The Shale Hills Critical Zone Observatory (SHCZO) team has found that soil chemistry does not correlate with variability in pore fluid chemistry, suggesting the presence of macropores. Because of such heterogeneity, it is often difficult to relate short-term event chemistry to what we know about the chemistry of waters in catchments. Additionally, it is not clear what role the shale bedrock has on flow and transport of solutes within the catchment. We have been conducting tracer tests at the laboratory and field-scale to move toward describing short-term flux and solute transport behavior with the goal of integrating behavior over geologic time clarify the relationship between soil chemistry and pore fluid data. In field sites where such high permeability contrasts exist, what roles do flow and transport play in long-term fate of solutes? What is the importance of the interface between the shale bedrock and the regolith above? Is the shale bedrock “impermeable”? To improve characterization of permeability of the consolidated shale, we drilled four 17-m deep bedrock wells at the SHCZO and have collected a suite of borehole logs. From the drilling and data collected within the new wells, we can make the following conclusions: that there is a “slow drilling” zone around 6-7 m below land surface, above which is highly weathered shale that is reddish in color, beneath which is largely unfractured blue-grey shale. The natural gamma data similar indicate a higher percentage of clays with depth than in the top 6 m, which corresponds with data from Jin et al. (submitted, Geochimica et Cosmochimica Acta) that shows variability in shale bedrock density down about 6 m. Pump and slug test indicate an effective hydraulic conductivity of the Rose Hill Shale in the drilled boreholes on the order of 10-6 m/s, although hydraulic conductivity of the shale bedrock matrix estimated in a triaxial compression chamber is approximately10-15 m/s. In field-scale and lab-scale tracer tests, observed transport behavior appears inconsistent with the standard advective-dispersive model. Results from a conservative NaBr tracer test conducted in 10-cm undisturbed soil columns from the SHCZO include concentration histories that show long tailing behavior and non-Gaussian breakthrough, indicative perhaps of dual-domain solute transport between preferential pathways and a less permeable matrix. A numerical model of the soil column indicates than a mass transfer rate of approximately 1/hr with a mobile-domain porosity of 0.3 and an immobile-domain porosity of 0.35 can explain the data. The total porosity is consistent with previously published estimates of total porosity. At the field scale, a NaBr tracer test conducted within the Rose Hill Shale shows similar behavior, and mass transfer is needed to explain those concentration histories. These data indicate that solutes transfer between the highly permeable macropores and fractures and into the soil/shale matrix, and that diffusion is a transport property of concern in predicting solute transport behavior over the long term at the SHCZO. Both soils and shale material at this site show preferential pathways that may be indicative of dual-domain solute transport behavior.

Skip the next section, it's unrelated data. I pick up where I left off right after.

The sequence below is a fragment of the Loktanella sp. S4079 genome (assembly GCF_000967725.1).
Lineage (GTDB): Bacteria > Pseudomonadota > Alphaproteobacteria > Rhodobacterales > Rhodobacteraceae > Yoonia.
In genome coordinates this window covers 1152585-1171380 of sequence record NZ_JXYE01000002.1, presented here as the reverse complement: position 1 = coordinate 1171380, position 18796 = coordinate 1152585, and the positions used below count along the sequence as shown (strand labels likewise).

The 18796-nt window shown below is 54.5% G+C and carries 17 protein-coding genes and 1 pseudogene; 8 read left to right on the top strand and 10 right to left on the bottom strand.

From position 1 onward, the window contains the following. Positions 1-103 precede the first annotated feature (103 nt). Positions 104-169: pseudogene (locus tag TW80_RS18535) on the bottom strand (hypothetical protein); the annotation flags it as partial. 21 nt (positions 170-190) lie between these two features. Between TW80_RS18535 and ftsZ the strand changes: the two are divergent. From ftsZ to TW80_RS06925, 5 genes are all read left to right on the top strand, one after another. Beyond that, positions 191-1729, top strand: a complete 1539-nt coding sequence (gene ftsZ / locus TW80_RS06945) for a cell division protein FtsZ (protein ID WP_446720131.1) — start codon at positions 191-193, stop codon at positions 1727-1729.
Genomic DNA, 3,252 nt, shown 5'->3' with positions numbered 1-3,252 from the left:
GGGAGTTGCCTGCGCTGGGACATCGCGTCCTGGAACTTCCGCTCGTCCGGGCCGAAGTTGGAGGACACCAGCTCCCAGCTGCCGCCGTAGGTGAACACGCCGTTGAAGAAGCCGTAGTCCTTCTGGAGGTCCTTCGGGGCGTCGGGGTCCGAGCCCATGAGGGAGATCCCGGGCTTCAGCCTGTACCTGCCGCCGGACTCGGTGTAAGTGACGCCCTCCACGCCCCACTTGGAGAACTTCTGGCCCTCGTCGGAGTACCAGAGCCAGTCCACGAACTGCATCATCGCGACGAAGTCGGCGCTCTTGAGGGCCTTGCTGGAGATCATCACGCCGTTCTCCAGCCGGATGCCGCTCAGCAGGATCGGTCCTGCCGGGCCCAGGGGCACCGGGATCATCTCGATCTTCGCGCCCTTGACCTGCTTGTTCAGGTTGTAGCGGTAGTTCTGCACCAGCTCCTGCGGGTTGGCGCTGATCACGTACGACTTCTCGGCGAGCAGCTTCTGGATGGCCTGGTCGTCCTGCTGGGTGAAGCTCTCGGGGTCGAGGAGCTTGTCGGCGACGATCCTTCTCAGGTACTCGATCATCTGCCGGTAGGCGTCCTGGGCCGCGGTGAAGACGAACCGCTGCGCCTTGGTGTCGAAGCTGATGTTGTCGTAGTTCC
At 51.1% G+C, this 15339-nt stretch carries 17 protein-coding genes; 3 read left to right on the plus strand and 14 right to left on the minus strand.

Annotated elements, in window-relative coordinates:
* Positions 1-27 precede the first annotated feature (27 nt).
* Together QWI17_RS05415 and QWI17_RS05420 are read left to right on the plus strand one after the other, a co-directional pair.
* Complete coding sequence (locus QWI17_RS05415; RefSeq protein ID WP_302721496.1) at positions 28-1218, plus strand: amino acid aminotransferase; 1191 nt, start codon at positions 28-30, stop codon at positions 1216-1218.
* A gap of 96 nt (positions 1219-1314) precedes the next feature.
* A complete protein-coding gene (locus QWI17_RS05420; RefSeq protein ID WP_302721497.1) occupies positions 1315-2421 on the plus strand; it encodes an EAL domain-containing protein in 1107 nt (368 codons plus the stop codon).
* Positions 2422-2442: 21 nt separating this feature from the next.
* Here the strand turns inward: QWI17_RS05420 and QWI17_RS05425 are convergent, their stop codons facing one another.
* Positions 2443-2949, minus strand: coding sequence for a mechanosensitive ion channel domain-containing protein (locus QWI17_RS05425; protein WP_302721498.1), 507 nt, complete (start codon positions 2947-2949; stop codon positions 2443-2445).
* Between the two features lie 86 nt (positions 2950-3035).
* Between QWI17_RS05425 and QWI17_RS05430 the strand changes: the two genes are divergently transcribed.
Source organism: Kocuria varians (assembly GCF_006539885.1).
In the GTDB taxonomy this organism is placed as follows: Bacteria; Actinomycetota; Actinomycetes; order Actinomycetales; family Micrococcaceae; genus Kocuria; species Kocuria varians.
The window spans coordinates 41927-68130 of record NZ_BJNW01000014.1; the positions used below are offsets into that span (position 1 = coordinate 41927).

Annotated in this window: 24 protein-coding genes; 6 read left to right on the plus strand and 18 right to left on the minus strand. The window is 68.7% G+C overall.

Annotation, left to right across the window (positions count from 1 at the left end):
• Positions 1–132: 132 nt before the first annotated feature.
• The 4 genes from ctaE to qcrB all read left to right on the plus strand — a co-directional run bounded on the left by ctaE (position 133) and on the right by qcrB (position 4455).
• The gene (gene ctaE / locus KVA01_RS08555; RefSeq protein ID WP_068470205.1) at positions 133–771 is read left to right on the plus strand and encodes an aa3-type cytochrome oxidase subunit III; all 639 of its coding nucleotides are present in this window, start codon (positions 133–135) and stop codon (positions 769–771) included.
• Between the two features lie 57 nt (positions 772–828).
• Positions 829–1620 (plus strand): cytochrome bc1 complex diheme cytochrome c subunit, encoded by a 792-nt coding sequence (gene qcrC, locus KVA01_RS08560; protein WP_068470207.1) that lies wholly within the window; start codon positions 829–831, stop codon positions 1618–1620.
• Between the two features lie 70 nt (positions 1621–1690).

Singha, K., Kuntz, B., Toran, L. (2009): Exploring Lithologic Controls on Solute Transport at the Shale Hills Critical Zone Observatory. AGU Annual Fall Conference Proceedings.
This Paper/Book acknowledges NSF CZO grant support.